Michigan policymakers should exclude the “Executive Budget Appendix on Tax Credits, Deductions and Exemptions” from their summer reading list.
"The $112 million in loopholes recommended for elimination by the Governor would go a long way towards balancing the budget without sacrificing critical services to the poorest of the poor. There are 170 tax expenditures in Michigan’s tax code that cost taxpayers over $29 billion a year."
– Press release from Gov. Jennifer Granholm’s office, June 9, 2005
The above statement cites one of the most malicious documents
produced by state government: the Michigan Department of Treasury’s annual
"Executive Budget Appendix on Tax Credits, Deductions and Exemptions." Rather
than a tally of taxpayer "costs," the document is in fact a listing of where
residents are being spared major tax increases. Under truth-in-advertising
guidelines, this report should be renamed the "Tax Hiker’s Shopping Guide." An
example of its damaging impact can be found on page 49 of the 2007 edition,
which contains many of the items on the governor’s recent proposal for an
unprecedented $1.5 billion tax on services.
If state lawmakers and the governor consider Michiganians more than mere cash cows, they should stop reading the “Tax Hiker’s Shopping Guide”...
The "Tax Hiker’s Shopping Guide" talks about taxpayers keeping
their own money as if it’s an example of pork-barrel spending. A reader can
quickly forget who earned the money in the first place when reading it:
"Tax expenditures can be defined broadly as the tax revenue
foregone as a result of preferential provisions such as credits, deductions,
exemptions, deferrals, exclusions or lower tax rates. These provisions are tax
expenditures because, like appropriations, they allocate resources for specific
public purposes, but do so through the tax system rather than the expenditure
system. For economic purposes, it makes no difference whether a policy objective is pursued through direct spending or through the tax code."
In other words, the "economic purpose" of your money is to
accomplish what state government wants to do. Whether this happens by way of you spending the money or the government doing it for you is a mere detail.
The document represents an audacious government wish list. While
it included about $29 billion in potential tax hikes when the governor spoke of
it in 2005, the 2007 version contains just over $31 billion — enough to more
than double the annual amount of money taken from Michigan residents.
First created in 1979, the report states that getting
politicians to consider tax hikes is its reason for existence: "It is designed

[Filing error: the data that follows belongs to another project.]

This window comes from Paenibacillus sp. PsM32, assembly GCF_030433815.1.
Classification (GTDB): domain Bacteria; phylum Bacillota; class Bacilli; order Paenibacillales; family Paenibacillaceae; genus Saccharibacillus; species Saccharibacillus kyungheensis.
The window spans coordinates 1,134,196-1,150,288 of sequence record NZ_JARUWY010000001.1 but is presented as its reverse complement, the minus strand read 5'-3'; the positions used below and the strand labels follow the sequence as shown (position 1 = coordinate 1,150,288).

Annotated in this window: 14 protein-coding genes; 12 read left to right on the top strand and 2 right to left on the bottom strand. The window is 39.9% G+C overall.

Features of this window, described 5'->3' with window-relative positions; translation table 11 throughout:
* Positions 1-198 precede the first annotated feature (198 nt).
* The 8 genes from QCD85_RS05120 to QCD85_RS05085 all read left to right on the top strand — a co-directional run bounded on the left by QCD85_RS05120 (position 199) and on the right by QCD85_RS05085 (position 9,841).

to aid policymakers in evaluating the efficiency, effectiveness, and relative
importance of each tax expenditure."
Mission accomplished: The governor seriously promoted — and the
Legislature seriously considered — imposing a $1.5 billion service excise tax
this year. Fortunately, Michigan taxpayers were far less enthusiastic about it
and the service tax — which would have cost an estimated 19,000 jobs in its
first 18 months of existence — appears to be tabled.
The rest of the avaricious list details a tax increase idea for
nearly every economic transaction:
The state constitution prohibits a sales tax on food and prescription drugs, yet the "Tax Hiker’s Shopping Guide" still fantasizes about the $1.65 billion such a tax would generate.
In one of its more macabre moments, the guide mentions an extra $50 million the state would gain if it went after orthopedic products such as artificial limbs and eyes!
The governor excluded health care and social assistance from her 2 percent service tax proposal, but the guide notes that a full 6 percent levy on these activities would ding taxpayers an additional $5.2 billion.
State coffers could swell by $1.8 billion if pension benefits, IRAs, worker’s compensation, health insurance premiums, veteran’s benefits and Social Security payments were taxed.
The state could get another $69.5 million if it repealed the sales tax "loophole" on tap water purchases.
While killing the homestead property tax exemption for homes and farms would fatten state coffers by $4 billion, just removing the partial income tax deduction for homestead property tax payments would net more than $860 million.
This is not an exhaustive list. Other examples of state coveting
are detailed in plots to tax charities, education, the federal government and
much more. The mere existence of such a report creates the clear impression that
Michigan’s political class views the private wealth of taxpayers as its personal
piggy bank. If state lawmakers and the governor consider Michiganians more than
mere cash cows, they should stop reading the "Tax Hiker’s Shopping Guide" and
get to work on abolishing it.
Kenneth M. Braun is a policy analyst specializing in fiscal and
budgetary issues for the Mackinac Center for Public Policy, a research and
educational institute headquartered in Midland, Mich. Permission to reprint
in whole or in part is hereby granted, provided that the author and the Center
are properly cited.
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